Farmers and growers in very dry regions around the country are urged to make plans to get through a summer that has turned hot and dry sooner than usual.
Minister for Agriculture and Rural Communities Damien O’Connor said today that the latest information from NIWA and industry bodies makes it clear that while farmers are generally coping through this early dry spell, rain over the next few weeks cannot be relied upon.
“It could go either way,” says Mr O’Connor.
“It is still early in the summer and a few good rainfalls could change the picture. On the other hand – patchy rain not hitting the right spots could mean the situation becomes more serious.”
Areas of concern are coastal areas from Taranaki southwards, and the rest of the lower North Island below a line from Mangamahu, Hunterville and Apiti. On the other side of the ranges, Tararua and parts of Wairarapa are also under pressure. Parts of the South Island are also showing as increasingly dry.
“We are getting the best weather forecasting available and clear daily information about the level of dryness across the country from NIWA’s NZ Drought Index, but there’s no crystal ball.”
“Our farmers know that while hoping for the best, they need to plan for the worst.”
This dry spell is up to two months earlier than usual, and farmers would usually be in a better position to make plans about scaling down operations to get through.
“It’s early but experience and evidence shows that our farmers who make and stick to a plan to manage through drought are the ones who come out the other side in a better position to recover and move forward,” says Mr O’Connor. “It takes courage to make these difficult choices.”
“We know that these conditions can cause a lot of stress, compounded by the winter and spring conditions, and low morale. Our Rural Support Trusts are on the ground for us and keeping information flowing. Industry bodies are working with MPI and making sure our farmers have the technical knowledge to make their decisions.”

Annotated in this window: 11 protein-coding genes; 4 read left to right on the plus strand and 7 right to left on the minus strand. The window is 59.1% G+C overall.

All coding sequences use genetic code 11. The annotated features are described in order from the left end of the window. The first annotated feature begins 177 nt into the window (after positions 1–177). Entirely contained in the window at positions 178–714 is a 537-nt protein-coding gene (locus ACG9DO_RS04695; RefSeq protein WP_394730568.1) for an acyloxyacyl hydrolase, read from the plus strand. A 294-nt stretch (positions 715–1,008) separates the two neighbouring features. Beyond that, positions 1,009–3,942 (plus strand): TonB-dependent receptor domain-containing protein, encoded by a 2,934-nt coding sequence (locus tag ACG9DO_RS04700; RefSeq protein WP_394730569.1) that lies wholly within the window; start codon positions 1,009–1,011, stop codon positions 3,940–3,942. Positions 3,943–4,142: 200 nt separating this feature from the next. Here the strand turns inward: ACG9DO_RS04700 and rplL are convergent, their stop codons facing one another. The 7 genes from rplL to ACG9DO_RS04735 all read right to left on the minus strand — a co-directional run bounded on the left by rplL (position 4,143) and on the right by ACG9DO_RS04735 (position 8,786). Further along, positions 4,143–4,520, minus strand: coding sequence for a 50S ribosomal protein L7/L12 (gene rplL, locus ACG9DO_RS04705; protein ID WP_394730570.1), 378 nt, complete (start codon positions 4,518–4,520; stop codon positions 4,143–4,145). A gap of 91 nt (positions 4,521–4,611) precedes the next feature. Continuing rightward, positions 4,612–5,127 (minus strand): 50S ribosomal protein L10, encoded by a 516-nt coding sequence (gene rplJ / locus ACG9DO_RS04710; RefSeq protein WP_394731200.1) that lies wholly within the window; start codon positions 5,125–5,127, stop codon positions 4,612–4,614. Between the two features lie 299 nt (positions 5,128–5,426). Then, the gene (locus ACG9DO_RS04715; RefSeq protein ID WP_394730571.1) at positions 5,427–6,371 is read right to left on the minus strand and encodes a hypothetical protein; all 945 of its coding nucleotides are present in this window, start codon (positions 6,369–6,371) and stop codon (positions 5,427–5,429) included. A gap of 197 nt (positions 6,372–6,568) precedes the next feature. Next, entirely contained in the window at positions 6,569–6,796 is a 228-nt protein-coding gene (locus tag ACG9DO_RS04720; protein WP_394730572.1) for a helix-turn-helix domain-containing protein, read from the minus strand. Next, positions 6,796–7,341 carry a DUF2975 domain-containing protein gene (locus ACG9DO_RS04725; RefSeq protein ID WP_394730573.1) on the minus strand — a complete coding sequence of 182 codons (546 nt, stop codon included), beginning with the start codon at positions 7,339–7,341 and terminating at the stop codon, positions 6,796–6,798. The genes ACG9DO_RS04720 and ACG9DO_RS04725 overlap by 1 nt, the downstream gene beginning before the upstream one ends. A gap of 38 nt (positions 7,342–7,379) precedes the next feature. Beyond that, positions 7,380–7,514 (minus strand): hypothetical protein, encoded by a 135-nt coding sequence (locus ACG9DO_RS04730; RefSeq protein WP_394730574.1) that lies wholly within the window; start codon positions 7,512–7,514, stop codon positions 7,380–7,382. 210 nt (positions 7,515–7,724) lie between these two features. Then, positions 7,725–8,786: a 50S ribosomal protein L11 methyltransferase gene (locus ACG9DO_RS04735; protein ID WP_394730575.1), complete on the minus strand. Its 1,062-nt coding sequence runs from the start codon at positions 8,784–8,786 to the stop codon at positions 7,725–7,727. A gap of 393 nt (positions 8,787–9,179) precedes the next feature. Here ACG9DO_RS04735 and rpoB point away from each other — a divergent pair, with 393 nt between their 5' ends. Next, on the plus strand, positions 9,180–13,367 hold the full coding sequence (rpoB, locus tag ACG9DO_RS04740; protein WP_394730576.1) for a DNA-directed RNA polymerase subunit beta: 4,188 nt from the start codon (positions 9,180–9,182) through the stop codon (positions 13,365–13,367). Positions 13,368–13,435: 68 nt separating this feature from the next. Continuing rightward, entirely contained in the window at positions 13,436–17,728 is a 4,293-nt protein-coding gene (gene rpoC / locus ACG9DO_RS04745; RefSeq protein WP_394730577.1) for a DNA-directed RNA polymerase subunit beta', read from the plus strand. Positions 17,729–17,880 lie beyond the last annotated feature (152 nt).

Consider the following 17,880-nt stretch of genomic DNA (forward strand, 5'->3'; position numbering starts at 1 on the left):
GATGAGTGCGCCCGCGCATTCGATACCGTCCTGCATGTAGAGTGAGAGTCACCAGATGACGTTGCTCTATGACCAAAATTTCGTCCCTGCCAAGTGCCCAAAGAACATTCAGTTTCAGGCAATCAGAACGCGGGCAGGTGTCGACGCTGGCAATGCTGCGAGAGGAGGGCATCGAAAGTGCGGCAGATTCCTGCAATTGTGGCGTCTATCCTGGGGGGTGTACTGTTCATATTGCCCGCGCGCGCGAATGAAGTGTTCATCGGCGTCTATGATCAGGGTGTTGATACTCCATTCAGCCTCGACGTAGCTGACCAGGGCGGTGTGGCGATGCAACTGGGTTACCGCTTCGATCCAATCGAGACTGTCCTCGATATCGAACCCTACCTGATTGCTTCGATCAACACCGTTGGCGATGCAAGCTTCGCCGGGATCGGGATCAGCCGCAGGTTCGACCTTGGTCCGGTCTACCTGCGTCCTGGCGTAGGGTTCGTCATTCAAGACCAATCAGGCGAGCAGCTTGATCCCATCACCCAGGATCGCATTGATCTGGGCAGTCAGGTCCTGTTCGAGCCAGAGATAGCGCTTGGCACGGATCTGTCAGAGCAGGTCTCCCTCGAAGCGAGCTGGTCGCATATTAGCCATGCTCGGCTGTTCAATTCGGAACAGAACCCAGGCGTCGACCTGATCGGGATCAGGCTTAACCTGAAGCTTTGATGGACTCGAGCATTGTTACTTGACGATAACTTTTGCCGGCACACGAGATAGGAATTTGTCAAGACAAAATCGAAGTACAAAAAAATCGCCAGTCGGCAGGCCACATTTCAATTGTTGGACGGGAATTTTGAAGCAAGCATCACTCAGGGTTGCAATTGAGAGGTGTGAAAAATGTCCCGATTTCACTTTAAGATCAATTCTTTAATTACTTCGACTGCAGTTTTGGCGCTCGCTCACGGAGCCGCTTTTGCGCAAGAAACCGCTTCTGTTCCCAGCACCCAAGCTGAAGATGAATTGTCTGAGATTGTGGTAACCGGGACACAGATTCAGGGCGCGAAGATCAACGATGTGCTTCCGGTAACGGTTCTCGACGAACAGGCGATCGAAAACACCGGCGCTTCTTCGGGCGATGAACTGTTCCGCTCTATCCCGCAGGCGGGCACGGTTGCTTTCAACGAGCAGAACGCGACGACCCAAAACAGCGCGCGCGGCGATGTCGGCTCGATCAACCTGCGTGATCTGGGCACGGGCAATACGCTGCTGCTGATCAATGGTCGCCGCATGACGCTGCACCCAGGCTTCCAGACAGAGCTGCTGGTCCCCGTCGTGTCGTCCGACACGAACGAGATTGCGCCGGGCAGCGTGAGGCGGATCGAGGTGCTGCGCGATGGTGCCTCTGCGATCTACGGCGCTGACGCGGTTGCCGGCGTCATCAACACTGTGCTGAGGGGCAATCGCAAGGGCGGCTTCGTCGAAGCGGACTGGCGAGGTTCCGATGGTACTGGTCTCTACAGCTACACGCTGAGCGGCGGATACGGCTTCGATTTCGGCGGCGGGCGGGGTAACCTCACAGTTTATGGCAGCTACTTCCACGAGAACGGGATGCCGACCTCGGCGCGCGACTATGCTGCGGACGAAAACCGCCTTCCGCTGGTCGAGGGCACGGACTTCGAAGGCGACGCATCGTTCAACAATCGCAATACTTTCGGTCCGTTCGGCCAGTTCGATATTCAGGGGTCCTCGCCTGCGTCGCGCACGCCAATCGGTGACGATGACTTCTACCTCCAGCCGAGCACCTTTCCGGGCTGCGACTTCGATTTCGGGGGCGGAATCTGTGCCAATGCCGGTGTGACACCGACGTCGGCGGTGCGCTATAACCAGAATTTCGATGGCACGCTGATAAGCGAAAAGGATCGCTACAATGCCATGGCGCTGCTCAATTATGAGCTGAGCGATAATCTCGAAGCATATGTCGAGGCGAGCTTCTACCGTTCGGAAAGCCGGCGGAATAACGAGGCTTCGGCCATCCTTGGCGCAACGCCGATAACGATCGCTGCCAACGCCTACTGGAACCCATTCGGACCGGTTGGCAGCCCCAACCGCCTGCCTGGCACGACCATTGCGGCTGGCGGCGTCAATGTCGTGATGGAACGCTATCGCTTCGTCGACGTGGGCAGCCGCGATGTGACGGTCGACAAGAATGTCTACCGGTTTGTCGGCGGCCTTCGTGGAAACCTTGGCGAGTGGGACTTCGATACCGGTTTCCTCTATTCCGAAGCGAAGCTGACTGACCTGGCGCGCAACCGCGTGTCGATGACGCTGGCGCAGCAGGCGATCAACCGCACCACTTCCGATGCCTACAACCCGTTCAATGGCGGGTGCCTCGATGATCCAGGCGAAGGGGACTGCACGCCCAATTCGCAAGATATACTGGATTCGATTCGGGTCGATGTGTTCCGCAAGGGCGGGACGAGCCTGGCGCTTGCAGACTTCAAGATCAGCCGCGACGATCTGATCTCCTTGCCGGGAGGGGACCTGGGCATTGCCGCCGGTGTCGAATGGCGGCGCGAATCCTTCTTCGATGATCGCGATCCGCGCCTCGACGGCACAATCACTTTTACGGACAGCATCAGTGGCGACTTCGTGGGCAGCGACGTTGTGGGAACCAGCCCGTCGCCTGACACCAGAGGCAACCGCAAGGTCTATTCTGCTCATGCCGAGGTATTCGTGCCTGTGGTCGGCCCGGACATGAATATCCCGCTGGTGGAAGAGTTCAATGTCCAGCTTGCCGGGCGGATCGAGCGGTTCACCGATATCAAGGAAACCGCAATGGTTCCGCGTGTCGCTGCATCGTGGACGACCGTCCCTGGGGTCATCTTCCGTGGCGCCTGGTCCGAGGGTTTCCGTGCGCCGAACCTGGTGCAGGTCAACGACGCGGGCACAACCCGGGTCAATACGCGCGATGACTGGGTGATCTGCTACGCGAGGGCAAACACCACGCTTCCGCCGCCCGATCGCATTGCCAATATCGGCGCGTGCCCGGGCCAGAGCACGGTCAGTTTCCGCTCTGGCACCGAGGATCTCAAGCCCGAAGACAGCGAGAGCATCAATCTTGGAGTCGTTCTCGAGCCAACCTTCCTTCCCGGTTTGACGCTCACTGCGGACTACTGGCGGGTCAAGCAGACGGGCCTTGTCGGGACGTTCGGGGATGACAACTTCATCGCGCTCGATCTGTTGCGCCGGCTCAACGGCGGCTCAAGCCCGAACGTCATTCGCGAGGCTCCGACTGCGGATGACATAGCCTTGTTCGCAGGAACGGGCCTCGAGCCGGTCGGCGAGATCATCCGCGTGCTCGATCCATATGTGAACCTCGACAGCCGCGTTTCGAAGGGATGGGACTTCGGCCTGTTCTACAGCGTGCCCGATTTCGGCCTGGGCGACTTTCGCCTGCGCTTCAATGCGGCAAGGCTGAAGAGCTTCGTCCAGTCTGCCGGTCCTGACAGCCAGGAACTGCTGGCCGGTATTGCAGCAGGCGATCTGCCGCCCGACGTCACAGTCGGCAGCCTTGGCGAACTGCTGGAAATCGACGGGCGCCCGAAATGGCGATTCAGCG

Mr O’Connor says that in the worst-case scenario, criteria for a medium-scale event could be met as early as January. A medium-scale event classification is based not just on soil moisture, but also on a rural community’s capacity to cope. It triggers additional Government recovery assistance measures such as further funding for Rural Support Trusts to provide events, technical transfer, and Rural Assistance Payments in rare cases of extreme hardship.
In the meantime, Government help is available as to all New Zealanders who face financial difficulty, such as Work and Income support should there be a significant change in family income.
“I know the festive season is as busy as any other on the farm and wish our farmers and growers a Merry Christmas,” says Mr O’Connor.
Questions and answers
What is NIWA’s outlook?
Dr Andrew Tait of NIWA says the lack of rain is being exacerbated by extremely warm sea surfaces around New Zealand, driving high air temperatures and leading to very high rates of evapotranspiration – up to 5mm or 6mm a day in some locations. This means any benefits of a rainy day can quickly disappear, and significant rainfall will be needed to get back to a normal summer situation.
How is the Ministry for Primary Industries monitoring the situation?
MPI is monitoring conditions daily at both a regional and national level. For example, the Manawatu-Whanganui (Horizons Region) Rural Coordination Group – Rural Support Trusts, Ministry for Primary Industries, Civil Defence Emergency Management and representatives from Federated Farmers, DairyNZ, Beef+Lamb NZ, and Fonterra – met yesterday to identify the status and required planning.
Where can farmers go for support?
Farmers are encouraged to use all information available from NIWA, government and industry bodies, and to use their Rural Support Trusts if they have concerns about the wellbeing of any family member, friend, worker or neighbour.